It's a Long Road to a Secure Cloud
When it comes to cloud computing, the security and compliance landscape is riddled with pitfalls and continues to shift. During the recent RSA Conference in San Francisco this viewpoint seemed to dominate the conversations between IT professionals, industry analysts and others who study the security industry. The RSA conference hosted more than 30 sessions and presentations dealing with cloud security - signaling a real hunger for reliable information on this topic.
My opinion is that cloud security, particularly public cloud security, is wholly inadequate.
Potential cloud customers who read the providers’ terms of service might be staying clear of off-the-shelf offerings – and for good reason. Study many of these offerings’ terms of service and you’ll see loopholes and ambiguity enough to scare any serious business manager. We are seeing adoption of private clouds hosted by the major cloud vendors but in these cases we hear of “special accommodations” to augment base security offerings if the deal is big enough.
Are the terms ‘secure’ and ‘cloud data center’ mutually exclusive? For example, many regulations presume that you know where your data physically resides. But to maximize cloud value, the providers must be free to move the data around. The data owner would need to prevent this as a matter of compliance – so the organization might as well just have a private cloud. Is this an example – possibly one of many – where cloud services and security/compliance are incompatible?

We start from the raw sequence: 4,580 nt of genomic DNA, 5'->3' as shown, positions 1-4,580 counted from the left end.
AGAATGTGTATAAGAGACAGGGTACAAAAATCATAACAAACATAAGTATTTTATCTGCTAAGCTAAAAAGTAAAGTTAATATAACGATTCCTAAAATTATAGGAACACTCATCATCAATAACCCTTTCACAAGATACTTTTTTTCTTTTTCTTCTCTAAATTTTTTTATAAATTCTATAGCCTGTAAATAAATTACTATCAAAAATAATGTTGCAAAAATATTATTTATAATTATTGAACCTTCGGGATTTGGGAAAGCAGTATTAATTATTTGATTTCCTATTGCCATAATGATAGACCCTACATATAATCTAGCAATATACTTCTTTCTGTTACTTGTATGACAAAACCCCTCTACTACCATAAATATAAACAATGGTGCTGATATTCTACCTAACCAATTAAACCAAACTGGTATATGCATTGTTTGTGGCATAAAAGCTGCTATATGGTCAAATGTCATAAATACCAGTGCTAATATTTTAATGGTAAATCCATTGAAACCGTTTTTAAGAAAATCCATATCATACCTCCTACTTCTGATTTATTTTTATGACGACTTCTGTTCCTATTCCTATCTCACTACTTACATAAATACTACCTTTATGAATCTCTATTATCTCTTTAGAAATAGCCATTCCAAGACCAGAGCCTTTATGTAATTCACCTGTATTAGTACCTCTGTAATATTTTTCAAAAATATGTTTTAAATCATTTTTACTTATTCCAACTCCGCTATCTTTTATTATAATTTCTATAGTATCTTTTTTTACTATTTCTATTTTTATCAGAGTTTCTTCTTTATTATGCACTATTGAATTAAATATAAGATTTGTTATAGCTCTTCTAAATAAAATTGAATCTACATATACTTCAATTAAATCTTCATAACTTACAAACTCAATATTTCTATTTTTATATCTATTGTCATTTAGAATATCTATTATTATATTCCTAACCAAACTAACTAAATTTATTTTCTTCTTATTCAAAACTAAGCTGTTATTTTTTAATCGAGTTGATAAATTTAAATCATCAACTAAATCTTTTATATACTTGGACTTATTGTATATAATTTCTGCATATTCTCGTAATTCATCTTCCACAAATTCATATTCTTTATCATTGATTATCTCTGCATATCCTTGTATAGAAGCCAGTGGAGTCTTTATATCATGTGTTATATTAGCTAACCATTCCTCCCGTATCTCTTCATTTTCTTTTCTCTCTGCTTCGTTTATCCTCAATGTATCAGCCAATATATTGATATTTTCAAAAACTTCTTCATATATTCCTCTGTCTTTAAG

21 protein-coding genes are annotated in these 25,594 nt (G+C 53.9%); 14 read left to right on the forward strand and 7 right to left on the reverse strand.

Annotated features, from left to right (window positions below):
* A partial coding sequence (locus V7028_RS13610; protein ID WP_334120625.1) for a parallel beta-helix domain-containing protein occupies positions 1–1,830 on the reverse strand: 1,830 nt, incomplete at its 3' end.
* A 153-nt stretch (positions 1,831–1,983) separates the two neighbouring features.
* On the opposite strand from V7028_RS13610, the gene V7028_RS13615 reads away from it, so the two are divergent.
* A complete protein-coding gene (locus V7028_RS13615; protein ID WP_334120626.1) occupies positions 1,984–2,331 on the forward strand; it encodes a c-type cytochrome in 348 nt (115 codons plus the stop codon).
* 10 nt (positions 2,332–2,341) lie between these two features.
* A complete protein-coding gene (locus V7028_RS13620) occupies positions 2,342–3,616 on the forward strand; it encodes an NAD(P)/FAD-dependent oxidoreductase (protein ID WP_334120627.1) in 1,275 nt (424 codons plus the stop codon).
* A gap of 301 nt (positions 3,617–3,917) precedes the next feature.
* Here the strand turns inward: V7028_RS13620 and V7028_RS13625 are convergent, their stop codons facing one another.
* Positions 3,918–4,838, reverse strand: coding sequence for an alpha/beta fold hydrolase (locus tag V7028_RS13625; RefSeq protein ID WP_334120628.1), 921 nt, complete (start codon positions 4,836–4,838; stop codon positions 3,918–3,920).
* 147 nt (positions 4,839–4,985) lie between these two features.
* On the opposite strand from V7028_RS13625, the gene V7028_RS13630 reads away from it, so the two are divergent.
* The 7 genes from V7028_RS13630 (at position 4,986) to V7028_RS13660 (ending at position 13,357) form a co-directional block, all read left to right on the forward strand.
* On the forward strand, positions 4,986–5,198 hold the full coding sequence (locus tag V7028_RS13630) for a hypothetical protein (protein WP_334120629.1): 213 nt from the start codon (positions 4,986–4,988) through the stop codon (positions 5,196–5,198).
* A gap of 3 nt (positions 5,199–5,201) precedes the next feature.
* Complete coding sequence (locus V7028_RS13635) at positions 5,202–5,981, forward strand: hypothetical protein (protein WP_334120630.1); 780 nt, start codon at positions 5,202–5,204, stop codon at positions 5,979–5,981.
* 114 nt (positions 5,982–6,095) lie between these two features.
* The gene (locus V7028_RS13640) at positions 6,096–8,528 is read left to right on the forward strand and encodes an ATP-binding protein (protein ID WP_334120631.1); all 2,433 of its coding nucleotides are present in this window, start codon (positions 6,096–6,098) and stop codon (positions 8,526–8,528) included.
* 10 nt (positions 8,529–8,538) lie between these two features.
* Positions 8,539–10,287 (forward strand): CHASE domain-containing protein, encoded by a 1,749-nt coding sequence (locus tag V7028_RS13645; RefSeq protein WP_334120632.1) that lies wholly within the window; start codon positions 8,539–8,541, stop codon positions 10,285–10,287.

Even in private datacenter implementations, data replication and geographic distribution of data are normal, desirable activities. This is done as a precaution against data center disasters and to facilitate load balancing and routine maintenance. In essence, with the cloud the disaster and load balancing scenarios are carried out by the operator of the cloud infrastructure. It is possible to specify the geographic distribution of data as part of the contract with the cloud provider.
Regarding compliance, I'm often asked who is legally liable (cloud provider or data owner) and if data is in breach of regulatory mandates such as HIPAA, PCI-DSS, EU Data Protection and so on, the answer isn't always clear. Generally speaking, cloud service providers’ terms of service may seek to absolve the providers of legal responsibility in return for aggressive pricing. Too many customers don’t ask the hard questions and blindly sign the service agreements with little thought given to compliance and liability. On the other hand, for those companies (especially small and medium ones) where the quality of security is poor, even the middling safeguards offered by cloud providers can be a quantum leap in improvement.
In the case of many mainstream applications like email, CRM and collaboration (i.e. WebEx, LiveMeeting), cloud services promise to reduce the load on the customers’ IT infrastructure (software, hardware, network), delivering services that can evolve quickly at a reasonable cost. Every company is expected to do more with less, and cloud providers are in a strong position to off-load those applications that customers cannot otherwise afford to install or maintain.